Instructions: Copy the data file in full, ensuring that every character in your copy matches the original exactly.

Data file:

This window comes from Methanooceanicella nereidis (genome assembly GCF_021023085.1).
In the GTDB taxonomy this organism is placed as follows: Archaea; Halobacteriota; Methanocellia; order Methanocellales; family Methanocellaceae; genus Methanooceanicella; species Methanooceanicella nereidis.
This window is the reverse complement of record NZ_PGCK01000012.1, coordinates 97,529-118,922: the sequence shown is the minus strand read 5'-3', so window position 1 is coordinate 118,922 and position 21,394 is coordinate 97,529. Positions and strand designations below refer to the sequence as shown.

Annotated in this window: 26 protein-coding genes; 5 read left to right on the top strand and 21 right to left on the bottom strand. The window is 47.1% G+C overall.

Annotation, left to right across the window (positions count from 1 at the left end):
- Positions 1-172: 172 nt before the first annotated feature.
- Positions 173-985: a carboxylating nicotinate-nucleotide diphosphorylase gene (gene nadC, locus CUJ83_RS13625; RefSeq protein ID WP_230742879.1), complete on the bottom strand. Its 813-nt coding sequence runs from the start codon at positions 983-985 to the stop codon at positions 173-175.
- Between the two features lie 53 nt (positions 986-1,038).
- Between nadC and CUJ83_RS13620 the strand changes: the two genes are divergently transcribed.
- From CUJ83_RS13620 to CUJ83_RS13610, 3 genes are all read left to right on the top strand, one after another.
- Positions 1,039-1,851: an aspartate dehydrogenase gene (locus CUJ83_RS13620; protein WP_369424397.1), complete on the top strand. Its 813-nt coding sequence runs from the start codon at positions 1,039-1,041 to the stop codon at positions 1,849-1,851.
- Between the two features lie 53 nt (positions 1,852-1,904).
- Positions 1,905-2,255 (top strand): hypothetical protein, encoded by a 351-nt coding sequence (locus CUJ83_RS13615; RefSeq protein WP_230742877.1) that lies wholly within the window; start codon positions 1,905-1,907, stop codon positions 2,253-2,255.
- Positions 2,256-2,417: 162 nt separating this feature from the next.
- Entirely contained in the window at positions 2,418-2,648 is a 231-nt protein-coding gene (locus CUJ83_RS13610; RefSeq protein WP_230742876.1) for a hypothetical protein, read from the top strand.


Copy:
This window comes from Methanooceanicella nereidis (genome assembly GCF_021023085.1).
In the GTDB taxonomy this organism is placed as follows: Archaea; Halobacteriota; Methanocellia; order Methanocellales; family Methanocellaceae; genus Methanooceanicella; species Methanooceanicella nereidis.
This window is the reverse complement of record NZ_PGCK01000012.1, coordinates 97,529-118,922: the sequence shown is the minus strand read 5'-3', so window position 1 is coordinate 118,922 and position 21,394 is coordinate 97,529. Positions and strand designations below refer to the sequence as shown.

Annotated in this window: 26 protein-coding genes; 5 read left to right on the top strand and 21 right to left on the bottom strand. The window is 47.1% G+C overall.

Annotation, left to right across the window (positions count from 1 at the left end):
- Positions 1-172: 172 nt before the first annotated feature.
- Positions 173-985: a carboxylating nicotinate-nucleotide diphosphorylase gene (gene nadC, locus CUJ83_RS13625; RefSeq protein ID WP_230742879.1), complete on the bottom strand. Its 813-nt coding sequence runs from the start codon at positions 983-985 to the stop codon at positions 173-175.
- Between the two features lie 53 nt (positions 986-1,038).
- Between nadC and CUJ83_RS13620 the strand changes: the two genes are divergently transcribed.
- From CUJ83_RS13620 to CUJ83_RS13610, 3 genes are all read left to right on the top strand, one after another.
- Positions 1,039-1,851: an aspartate dehydrogenase gene (locus CUJ83_RS13620; protein WP_369424397.1), complete on the top strand. Its 813-nt coding sequence runs from the start codon at positions 1,039-1,041 to the stop codon at positions 1,849-1,851.
- Between the two features lie 53 nt (positions 1,852-1,904).
- Positions 1,905-2,255 (top strand): hypothetical protein, encoded by a 351-nt coding sequence (locus CUJ83_RS13615; RefSeq protein WP_230742877.1) that lies wholly within the window; start codon positions 1,905-1,907, stop codon positions 2,253-2,255.
- Positions 2,256-2,417: 162 nt separating this feature from the next.
- Entirely contained in the window at positions 2,418-2,648 is a 231-nt protein-coding gene (locus CUJ83_RS13610; RefSeq protein WP_230742876.1) for a hypothetical protein, read from the top strand.